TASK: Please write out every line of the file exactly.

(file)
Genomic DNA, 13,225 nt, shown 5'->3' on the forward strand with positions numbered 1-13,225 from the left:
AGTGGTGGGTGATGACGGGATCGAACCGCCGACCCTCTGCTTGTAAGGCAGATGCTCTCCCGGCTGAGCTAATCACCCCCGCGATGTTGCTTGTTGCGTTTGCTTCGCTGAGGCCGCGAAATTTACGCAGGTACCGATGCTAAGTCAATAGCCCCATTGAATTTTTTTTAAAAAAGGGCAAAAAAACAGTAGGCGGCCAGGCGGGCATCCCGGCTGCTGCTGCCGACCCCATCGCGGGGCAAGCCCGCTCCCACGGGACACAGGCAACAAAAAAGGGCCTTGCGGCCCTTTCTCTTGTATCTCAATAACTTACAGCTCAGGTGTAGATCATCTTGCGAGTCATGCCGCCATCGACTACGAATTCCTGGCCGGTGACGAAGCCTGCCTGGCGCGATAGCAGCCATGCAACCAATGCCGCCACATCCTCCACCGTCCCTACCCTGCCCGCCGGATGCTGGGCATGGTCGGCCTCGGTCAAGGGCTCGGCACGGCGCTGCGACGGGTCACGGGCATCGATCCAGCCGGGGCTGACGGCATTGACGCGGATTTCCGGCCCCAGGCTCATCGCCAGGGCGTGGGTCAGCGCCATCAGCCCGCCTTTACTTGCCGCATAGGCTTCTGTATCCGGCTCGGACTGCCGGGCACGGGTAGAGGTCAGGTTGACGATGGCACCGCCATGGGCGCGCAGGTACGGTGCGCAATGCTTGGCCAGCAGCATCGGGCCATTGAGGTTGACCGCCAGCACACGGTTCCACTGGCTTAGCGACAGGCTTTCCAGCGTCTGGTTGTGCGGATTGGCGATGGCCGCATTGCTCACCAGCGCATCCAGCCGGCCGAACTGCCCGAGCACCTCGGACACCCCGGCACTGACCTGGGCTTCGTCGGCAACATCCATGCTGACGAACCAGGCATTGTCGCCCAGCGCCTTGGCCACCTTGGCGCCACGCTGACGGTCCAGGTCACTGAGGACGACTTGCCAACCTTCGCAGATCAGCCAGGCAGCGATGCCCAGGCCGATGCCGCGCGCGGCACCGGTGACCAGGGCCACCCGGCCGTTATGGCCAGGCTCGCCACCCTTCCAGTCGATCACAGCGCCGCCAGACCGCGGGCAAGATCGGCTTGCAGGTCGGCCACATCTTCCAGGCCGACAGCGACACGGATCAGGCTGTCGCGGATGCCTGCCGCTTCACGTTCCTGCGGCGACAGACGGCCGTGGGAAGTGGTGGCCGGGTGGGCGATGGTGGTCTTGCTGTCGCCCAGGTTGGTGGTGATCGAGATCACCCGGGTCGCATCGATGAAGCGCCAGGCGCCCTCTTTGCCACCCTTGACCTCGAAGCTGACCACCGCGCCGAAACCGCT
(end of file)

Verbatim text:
Genomic DNA, 13,225 nt, shown 5'->3' on the forward strand with positions numbered 1-13,225 from the left:
AGTGGTGGGTGATGACGGGATCGAACCGCCGACCCTCTGCTTGTAAGGCAGATGCTCTCCCGGCTGAGCTAATCACCCCCGCGATGTTGCTTGTTGCGTTTGCTTCGCTGAGGCCGCGAAATTTACGCAGGTACCGATGCTAAGTCAATAGCCCCATTGAATTTTTTTTAAAAAAGGGCAAAAAAACAGTAGGCGGCCAGGCGGGCATCCCGGCTGCTGCTGCCGACCCCATCGCGGGGCAAGCCCGCTCCCACGGGACACAGGCAACAAAAAAGGGCCTTGCGGCCCTTTCTCTTGTATCTCAATAACTTACAGCTCAGGTGTAGATCATCTTGCGAGTCATGCCGCCATCGACTACGAATTCCTGGCCGGTGACGAAGCCTGCCTGGCGCGATAGCAGCCATGCAACCAATGCCGCCACATCCTCCACCGTCCCTACCCTGCCCGCCGGATGCTGGGCATGGTCGGCCTCGGTCAAGGGCTCGGCACGGCGCTGCGACGGGTCACGGGCATCGATCCAGCCGGGGCTGACGGCATTGACGCGGATTTCCGGCCCCAGGCTCATCGCCAGGGCGTGGGTCAGCGCCATCAGCCCGCCTTTACTTGCCGCATAGGCTTCTGTATCCGGCTCGGACTGCCGGGCACGGGTAGAGGTCAGGTTGACGATGGCACCGCCATGGGCGCGCAGGTACGGTGCGCAATGCTTGGCCAGCAGCATCGGGCCATTGAGGTTGACCGCCAGCACACGGTTCCACTGGCTTAGCGACAGGCTTTCCAGCGTCTGGTTGTGCGGATTGGCGATGGCCGCATTGCTCACCAGCGCATCCAGCCGGCCGAACTGCCCGAGCACCTCGGACACCCCGGCACTGACCTGGGCTTCGTCGGCAACATCCATGCTGACGAACCAGGCATTGTCGCCCAGCGCCTTGGCCACCTTGGCGCCACGCTGACGGTCCAGGTCACTGAGGACGACTTGCCAACCTTCGCAGATCAGCCAGGCAGCGATGCCCAGGCCGATGCCGCGCGCGGCACCGGTGACCAGGGCCACCCGGCCGTTATGGCCAGGCTCGCCACCCTTCCAGTCGATCACAGCGCCGCCAGACCGCGGGCAAGATCGGCTTGCAGGTCGGCCACATCTTCCAGGCCGACAGCGACACGGATCAGGCTGTCGCGGATGCCTGCCGCTTCACGTTCCTGCGGCGACAGACGGCCGTGGGAAGTGGTGGCCGGGTGGGCGATGGTGGTCTTGCTGTCGCCCAGGTTGGTGGTGATCGAGATCACCCGGGTCGCATCGATGAAGCGCCAGGCGCCCTCTTTGCCACCCTTGACCTCGAAGCTGACCACCGCGCCGAAACCGCT